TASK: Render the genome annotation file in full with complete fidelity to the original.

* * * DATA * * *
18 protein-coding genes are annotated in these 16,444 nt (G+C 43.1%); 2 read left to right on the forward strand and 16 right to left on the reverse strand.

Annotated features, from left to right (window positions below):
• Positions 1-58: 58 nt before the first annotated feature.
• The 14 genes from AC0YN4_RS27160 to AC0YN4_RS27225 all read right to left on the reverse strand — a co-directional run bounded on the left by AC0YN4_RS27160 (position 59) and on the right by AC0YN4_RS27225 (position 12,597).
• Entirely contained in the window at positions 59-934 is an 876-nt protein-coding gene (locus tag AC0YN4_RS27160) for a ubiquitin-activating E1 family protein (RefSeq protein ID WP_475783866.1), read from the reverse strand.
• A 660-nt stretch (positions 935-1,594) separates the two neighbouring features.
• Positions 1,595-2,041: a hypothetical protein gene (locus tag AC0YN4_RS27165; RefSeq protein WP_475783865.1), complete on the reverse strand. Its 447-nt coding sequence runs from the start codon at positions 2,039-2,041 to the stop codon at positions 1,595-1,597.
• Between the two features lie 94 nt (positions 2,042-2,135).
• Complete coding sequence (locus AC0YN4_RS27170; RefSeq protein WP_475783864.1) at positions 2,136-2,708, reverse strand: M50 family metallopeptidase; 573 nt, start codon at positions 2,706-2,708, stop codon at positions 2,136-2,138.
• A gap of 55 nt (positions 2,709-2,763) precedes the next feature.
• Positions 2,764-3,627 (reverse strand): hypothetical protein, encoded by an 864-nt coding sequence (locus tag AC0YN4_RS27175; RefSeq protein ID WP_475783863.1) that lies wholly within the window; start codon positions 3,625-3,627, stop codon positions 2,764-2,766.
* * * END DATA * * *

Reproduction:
18 protein-coding genes are annotated in these 16,444 nt (G+C 43.1%); 2 read left to right on the forward strand and 16 right to left on the reverse strand.

Annotated features, from left to right (window positions below):
• Positions 1-58: 58 nt before the first annotated feature.
• The 14 genes from AC0YN4_RS27160 to AC0YN4_RS27225 all read right to left on the reverse strand — a co-directional run bounded on the left by AC0YN4_RS27160 (position 59) and on the right by AC0YN4_RS27225 (position 12,597).
• Entirely contained in the window at positions 59-934 is an 876-nt protein-coding gene (locus tag AC0YN4_RS27160) for a ubiquitin-activating E1 family protein (RefSeq protein ID WP_475783866.1), read from the reverse strand.
• A 660-nt stretch (positions 935-1,594) separates the two neighbouring features.
• Positions 1,595-2,041: a hypothetical protein gene (locus tag AC0YN4_RS27165; RefSeq protein WP_475783865.1), complete on the reverse strand. Its 447-nt coding sequence runs from the start codon at positions 2,039-2,041 to the stop codon at positions 1,595-1,597.
• Between the two features lie 94 nt (positions 2,042-2,135).
• Complete coding sequence (locus AC0YN4_RS27170; RefSeq protein WP_475783864.1) at positions 2,136-2,708, reverse strand: M50 family metallopeptidase; 573 nt, start codon at positions 2,706-2,708, stop codon at positions 2,136-2,138.
• A gap of 55 nt (positions 2,709-2,763) precedes the next feature.
• Positions 2,764-3,627 (reverse strand): hypothetical protein, encoded by an 864-nt coding sequence (locus tag AC0YN4_RS27175; RefSeq protein ID WP_475783863.1) that lies wholly within the window; start codon positions 3,625-3,627, stop codon positions 2,764-2,766.